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Estimating fossil hominin body mass from cranial variables: An assessment using CT data from modern humans of known body mass

Authors

  • Marina Elliott,

    1. Human Evolutionary Studies Program and Department of Archaeology, Simon Fraser University, Burnaby, BC, Canada
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  • Helen Kurki,

    1. Department of Anthropology, University of Victoria, Victoria, BC, Canada
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  • Darlene A. Weston,

    1. Department of Anthropology, University of British Columbia, Vancouver, BC, Canada
    2. Department of Human Evolution, Max Planck Institute for Evolutionary Anthropology, Leipzig, Germany
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  • Mark Collard

    Corresponding author
    1. Human Evolutionary Studies Program and Department of Archaeology, Simon Fraser University, Burnaby, BC, Canada
    2. Department of Archaeology, University of Aberdeen, Aberdeen, Scotland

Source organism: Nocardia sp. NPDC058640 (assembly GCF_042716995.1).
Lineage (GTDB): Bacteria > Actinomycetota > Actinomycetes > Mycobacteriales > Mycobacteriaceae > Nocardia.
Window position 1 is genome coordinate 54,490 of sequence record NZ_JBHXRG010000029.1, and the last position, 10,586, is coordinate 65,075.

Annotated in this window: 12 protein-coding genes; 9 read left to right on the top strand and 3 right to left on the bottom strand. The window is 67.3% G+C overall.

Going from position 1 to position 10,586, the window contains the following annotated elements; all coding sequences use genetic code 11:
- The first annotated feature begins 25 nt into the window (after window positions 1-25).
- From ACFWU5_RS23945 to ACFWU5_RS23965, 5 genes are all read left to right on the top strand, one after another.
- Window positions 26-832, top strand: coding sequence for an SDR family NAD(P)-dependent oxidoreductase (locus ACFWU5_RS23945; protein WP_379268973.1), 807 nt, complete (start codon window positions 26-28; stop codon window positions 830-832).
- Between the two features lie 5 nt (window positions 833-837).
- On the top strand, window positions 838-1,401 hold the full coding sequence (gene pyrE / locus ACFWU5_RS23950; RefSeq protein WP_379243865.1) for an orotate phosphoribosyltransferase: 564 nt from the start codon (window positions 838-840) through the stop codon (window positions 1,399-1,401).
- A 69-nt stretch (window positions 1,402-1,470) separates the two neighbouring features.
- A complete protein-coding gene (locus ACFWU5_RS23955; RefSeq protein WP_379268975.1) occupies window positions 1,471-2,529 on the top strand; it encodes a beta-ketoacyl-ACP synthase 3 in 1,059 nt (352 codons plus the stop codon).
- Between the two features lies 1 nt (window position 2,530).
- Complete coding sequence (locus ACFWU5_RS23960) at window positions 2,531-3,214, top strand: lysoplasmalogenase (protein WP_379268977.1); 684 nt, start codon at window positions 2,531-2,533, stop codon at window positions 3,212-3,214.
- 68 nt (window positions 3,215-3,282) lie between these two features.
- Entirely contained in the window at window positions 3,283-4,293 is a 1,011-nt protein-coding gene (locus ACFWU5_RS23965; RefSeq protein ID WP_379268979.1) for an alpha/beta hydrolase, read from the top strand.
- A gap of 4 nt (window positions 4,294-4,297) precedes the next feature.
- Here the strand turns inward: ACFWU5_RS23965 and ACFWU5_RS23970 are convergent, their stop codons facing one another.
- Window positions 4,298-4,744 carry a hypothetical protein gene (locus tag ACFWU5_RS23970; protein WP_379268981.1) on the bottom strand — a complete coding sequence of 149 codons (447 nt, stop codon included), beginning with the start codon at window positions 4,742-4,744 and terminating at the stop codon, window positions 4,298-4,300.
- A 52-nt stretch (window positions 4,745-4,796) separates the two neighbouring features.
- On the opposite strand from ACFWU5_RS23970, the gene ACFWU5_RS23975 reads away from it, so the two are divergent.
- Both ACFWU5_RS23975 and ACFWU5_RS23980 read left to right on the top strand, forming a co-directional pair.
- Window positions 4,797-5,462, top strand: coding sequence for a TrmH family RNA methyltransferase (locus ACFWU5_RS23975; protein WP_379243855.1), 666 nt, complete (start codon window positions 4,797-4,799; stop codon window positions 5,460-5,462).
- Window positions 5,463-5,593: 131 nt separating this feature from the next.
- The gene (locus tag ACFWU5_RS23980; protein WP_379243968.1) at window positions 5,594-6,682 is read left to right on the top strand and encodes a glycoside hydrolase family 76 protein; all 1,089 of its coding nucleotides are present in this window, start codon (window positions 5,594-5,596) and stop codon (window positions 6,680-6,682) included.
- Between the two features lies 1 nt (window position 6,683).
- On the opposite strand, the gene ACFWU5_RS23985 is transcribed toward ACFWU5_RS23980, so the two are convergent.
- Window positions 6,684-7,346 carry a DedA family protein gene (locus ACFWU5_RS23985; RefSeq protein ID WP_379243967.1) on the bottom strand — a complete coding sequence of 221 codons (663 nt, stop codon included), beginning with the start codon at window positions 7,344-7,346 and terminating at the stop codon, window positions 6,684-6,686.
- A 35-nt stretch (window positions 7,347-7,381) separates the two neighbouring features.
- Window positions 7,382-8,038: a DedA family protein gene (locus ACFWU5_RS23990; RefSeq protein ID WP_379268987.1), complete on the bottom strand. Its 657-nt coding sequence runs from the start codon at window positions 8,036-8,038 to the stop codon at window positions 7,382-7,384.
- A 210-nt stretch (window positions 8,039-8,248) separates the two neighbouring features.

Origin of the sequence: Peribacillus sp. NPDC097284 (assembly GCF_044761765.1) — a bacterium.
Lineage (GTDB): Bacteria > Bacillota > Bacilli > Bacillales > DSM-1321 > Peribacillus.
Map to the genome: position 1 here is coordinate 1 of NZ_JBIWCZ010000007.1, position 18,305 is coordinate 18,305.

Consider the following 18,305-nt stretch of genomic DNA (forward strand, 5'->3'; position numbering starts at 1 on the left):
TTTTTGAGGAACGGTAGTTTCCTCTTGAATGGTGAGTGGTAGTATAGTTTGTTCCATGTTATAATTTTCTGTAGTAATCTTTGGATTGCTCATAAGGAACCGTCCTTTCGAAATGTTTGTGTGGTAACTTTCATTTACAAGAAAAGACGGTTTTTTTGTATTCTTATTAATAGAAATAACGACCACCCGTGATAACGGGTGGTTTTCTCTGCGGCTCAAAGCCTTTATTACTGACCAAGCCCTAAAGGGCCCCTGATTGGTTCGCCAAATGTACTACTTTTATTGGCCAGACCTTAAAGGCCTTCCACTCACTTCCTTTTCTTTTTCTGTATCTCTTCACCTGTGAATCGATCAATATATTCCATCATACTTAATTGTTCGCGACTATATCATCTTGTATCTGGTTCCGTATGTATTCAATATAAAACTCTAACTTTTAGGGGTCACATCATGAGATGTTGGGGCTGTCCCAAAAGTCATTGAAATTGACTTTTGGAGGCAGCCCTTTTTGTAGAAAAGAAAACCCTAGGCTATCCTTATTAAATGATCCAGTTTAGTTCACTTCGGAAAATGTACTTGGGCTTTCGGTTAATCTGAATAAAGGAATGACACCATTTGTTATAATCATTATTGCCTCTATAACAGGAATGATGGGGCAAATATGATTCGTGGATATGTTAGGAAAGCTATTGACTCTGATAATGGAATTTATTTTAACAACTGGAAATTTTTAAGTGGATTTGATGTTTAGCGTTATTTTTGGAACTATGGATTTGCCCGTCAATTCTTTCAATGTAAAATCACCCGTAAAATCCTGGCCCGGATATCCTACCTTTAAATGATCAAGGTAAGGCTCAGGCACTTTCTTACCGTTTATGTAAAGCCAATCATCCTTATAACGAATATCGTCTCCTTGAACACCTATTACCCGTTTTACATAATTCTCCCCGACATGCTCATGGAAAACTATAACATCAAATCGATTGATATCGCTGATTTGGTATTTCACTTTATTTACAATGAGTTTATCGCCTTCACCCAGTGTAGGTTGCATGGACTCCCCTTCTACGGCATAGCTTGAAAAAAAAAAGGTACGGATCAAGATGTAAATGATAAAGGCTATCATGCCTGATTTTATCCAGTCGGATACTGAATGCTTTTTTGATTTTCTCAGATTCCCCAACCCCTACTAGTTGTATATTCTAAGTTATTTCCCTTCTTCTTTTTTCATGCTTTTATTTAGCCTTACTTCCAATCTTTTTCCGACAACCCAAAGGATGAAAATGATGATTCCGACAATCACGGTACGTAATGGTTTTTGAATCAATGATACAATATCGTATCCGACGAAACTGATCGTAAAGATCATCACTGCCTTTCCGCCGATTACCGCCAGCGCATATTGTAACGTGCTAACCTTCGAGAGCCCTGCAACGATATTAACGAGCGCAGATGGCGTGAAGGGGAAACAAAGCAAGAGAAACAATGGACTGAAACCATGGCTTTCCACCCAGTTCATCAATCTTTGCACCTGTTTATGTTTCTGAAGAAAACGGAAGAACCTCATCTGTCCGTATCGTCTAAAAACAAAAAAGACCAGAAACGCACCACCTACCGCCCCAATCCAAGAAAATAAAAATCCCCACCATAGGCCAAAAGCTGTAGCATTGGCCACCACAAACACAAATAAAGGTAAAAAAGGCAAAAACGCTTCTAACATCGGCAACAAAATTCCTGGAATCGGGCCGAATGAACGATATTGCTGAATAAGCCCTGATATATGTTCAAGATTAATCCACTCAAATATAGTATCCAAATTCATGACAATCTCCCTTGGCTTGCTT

• Correspondence to: Mark Collard, Human Evolutionary Studies Program and Department of Archaeology, Simon Fraser University, 8888 University Drive, Burnaby, BC, Canada V5A 1S6. E-mail: mcollard@sfu.ca

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ABSTRACT

Body mass estimates are integral to a wide range of inferences in paleoanthropology. Most techniques employ postcranial elements, but predictive equations based on cranial variables have also been developed. Three studies currently provide regression equations for estimating mass from cranial variables, but none of the equations has been tested on samples of known mass. Nor have the equations been compared to each other in terms of performance. Consequently, this study assessed the performance of existing cranial equations using computed tomography scans from a large, documented sample of modern humans of known body mass. Virtual models of the skull were reconstructed and measured using computer software, and the resulting variables were entered into three sets of published regression equations. Estimated and known body masses were then compared. For most equations, prediction errors were high and few individuals were estimated within ±20% of their known mass. Only one equation satisfied the accuracy criteria. In addition, variables that had been previously argued to be good predictors of mass in hominins, including humans, did not estimate mass reliably. These results have important implications for paleoanthropology. In particular, they emphasize the need to develop new equations for estimating fossil hominin body mass from cranial variables. Am J Phys Anthropol 154:201–214, 2014. © 2014 Wiley Periodicals, Inc.

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